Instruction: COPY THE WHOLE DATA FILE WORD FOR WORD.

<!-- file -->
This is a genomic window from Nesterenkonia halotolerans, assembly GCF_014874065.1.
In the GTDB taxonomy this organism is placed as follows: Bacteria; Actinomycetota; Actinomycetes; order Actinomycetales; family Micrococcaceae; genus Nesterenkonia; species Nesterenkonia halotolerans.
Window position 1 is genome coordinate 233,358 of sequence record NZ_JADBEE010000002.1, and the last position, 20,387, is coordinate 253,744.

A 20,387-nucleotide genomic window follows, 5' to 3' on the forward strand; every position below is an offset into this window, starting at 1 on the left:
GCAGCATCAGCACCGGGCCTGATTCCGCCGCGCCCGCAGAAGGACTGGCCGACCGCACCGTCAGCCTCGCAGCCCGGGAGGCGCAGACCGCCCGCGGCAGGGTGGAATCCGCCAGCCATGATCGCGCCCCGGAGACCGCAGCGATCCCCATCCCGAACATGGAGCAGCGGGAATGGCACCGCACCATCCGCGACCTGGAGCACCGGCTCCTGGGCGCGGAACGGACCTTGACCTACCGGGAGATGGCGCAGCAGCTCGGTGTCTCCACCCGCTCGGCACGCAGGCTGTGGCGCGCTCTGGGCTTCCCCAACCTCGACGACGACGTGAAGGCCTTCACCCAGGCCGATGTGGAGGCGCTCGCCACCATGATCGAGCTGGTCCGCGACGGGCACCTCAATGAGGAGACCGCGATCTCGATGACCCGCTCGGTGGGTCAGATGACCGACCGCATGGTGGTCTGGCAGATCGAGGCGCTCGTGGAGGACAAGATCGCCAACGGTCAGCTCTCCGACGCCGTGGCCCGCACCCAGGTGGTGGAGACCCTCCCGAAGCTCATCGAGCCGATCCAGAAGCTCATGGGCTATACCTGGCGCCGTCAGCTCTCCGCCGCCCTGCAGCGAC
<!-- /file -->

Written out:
This is a genomic window from Nesterenkonia halotolerans, assembly GCF_014874065.1.
In the GTDB taxonomy this organism is placed as follows: Bacteria; Actinomycetota; Actinomycetes; order Actinomycetales; family Micrococcaceae; genus Nesterenkonia; species Nesterenkonia halotolerans.
Window position 1 is genome coordinate 233,358 of sequence record NZ_JADBEE010000002.1, and the last position, 20,387, is coordinate 253,744.

A 20,387-nucleotide genomic window follows, 5' to 3' on the forward strand; every position below is an offset into this window, starting at 1 on the left:
GCAGCATCAGCACCGGGCCTGATTCCGCCGCGCCCGCAGAAGGACTGGCCGACCGCACCGTCAGCCTCGCAGCCCGGGAGGCGCAGACCGCCCGCGGCAGGGTGGAATCCGCCAGCCATGATCGCGCCCCGGAGACCGCAGCGATCCCCATCCCGAACATGGAGCAGCGGGAATGGCACCGCACCATCCGCGACCTGGAGCACCGGCTCCTGGGCGCGGAACGGACCTTGACCTACCGGGAGATGGCGCAGCAGCTCGGTGTCTCCACCCGCTCGGCACGCAGGCTGTGGCGCGCTCTGGGCTTCCCCAACCTCGACGACGACGTGAAGGCCTTCACCCAGGCCGATGTGGAGGCGCTCGCCACCATGATCGAGCTGGTCCGCGACGGGCACCTCAATGAGGAGACCGCGATCTCGATGACCCGCTCGGTGGGTCAGATGACCGACCGCATGGTGGTCTGGCAGATCGAGGCGCTCGTGGAGGACAAGATCGCCAACGGTCAGCTCTCCGACGCCGTGGCCCGCACCCAGGTGGTGGAGACCCTCCCGAAGCTCATCGAGCCGATCCAGAAGCTCATGGGCTATACCTGGCGCCGTCAGCTCTCCGCCGCCCTGCAGCGAC